The Inter-Lakes Cooperative has three cities in its school system – Meredith, Center Harbor and Sandwich. Meredith makes up most of the district, with 75 percent of the students residing in the city, according to the district’s most recent annual report.

Inter-Lakes free and discounted lunch numbers demonstrate Moriarty’s need in the community. For fall 2019, before the pandemic, 27 percent of students qualified.

This is above the statewide figure of 24 percent for students in grades 1 through 12.

“It is important to recognize that there is food insecurity in our community. That’s certainly something that often requires more support for our families,” Moriarty said.

County enrollments have also declined in recent years. In autumn 2022, 915 students are enrolled in kindergarten through high school. At the beginning of the school year in autumn 2019, there were still 989. This corresponds to a decrease of 7 percent in three years.

Other communities have observed similar trends during the pandemic. But Moriarty points to a problem specific to Meredith as one explanation for lower enrollment: the cost of living in the community.

“This is a beautiful area and as it becomes more popular and attractive, the cost of living is a challenge,” she said. “For young families, it can be difficult to afford to buy a home and settle here, and that certainly has an impact on enrollment.”

eyes on families

As more students leave the school system, spending continues to rise. In 2021, the cost per student was $26,840. That was well above the state average of $18,434, according to data from the New Hampshire Department of Education.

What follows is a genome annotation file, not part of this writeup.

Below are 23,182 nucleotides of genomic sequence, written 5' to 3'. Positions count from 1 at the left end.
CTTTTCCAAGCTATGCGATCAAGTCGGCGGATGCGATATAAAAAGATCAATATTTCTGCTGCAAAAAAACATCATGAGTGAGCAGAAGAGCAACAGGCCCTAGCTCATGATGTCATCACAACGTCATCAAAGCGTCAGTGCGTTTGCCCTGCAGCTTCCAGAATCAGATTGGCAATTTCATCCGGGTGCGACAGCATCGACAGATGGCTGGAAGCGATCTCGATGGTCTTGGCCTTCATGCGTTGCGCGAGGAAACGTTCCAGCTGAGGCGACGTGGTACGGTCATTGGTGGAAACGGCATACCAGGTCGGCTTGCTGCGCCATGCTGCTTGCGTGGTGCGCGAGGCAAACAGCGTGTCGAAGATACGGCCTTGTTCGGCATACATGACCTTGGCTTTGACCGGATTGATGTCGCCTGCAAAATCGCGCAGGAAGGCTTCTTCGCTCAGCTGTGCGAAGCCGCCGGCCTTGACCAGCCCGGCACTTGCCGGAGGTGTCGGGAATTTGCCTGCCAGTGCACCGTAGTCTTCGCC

But a city with high property values ​​also lends itself to a larger tax base. In Meredith, the taxable real estate value per capita was 253 percent of the state median, according to data from the New Hampshire Community Development Finance Authority.

In other words, real estate in the city generates more dollars for budgets, like the school district.

That means the school district has money to pay the teachers. Electricity and heating costs for school buildings are covered. But with fewer students, there is less government funding for education, so these costs are borne by the local community.

One way to cut the annual budget is to rely on natural fluctuation. With teachers retiring, Moriarty must decide if her position needs to be replaced. Smaller class sizes also allow for the opportunity to consolidate classrooms, as has happened with the humanities position in high school.

Another way to cut costs is to get creative with your jigsaw puzzle. As demand for art classes increased, she dropped a liberal arts position to promote a part-time art teacher to a full-time position. To hire an occupational therapist, contracted benefits were reduced to give some budget wiggle room.

Moriarty is aware of the strain on local residents.

“Every dollar of this budget is funded by local taxpayers. Balancing that so people can afford to pay their taxes and it’s difficult as enrollment is declining,” she said. “To maintain a strong program, as enrollments drop, the economies of scale are lost.”

On average, the Granite State has the lowest poverty rate in the country, but still 1,000 people a month rely on the Meredith Food Pantry for supplies and groceries.

The pantry assembles boxes for eligible families throughout the year, with their numbers remaining constant each month.

This need is well known in the school system, but something that can tarnish the city’s affluent summertime image.

“When you look at seasonal second homes, you get the sense that there is a lot of prosperity, but it’s not necessarily reflected in all aspects. Families trying to make a living all year round are a reality, and there are certainly families who have greater needs than one might imagine driving into town on a sunny day.”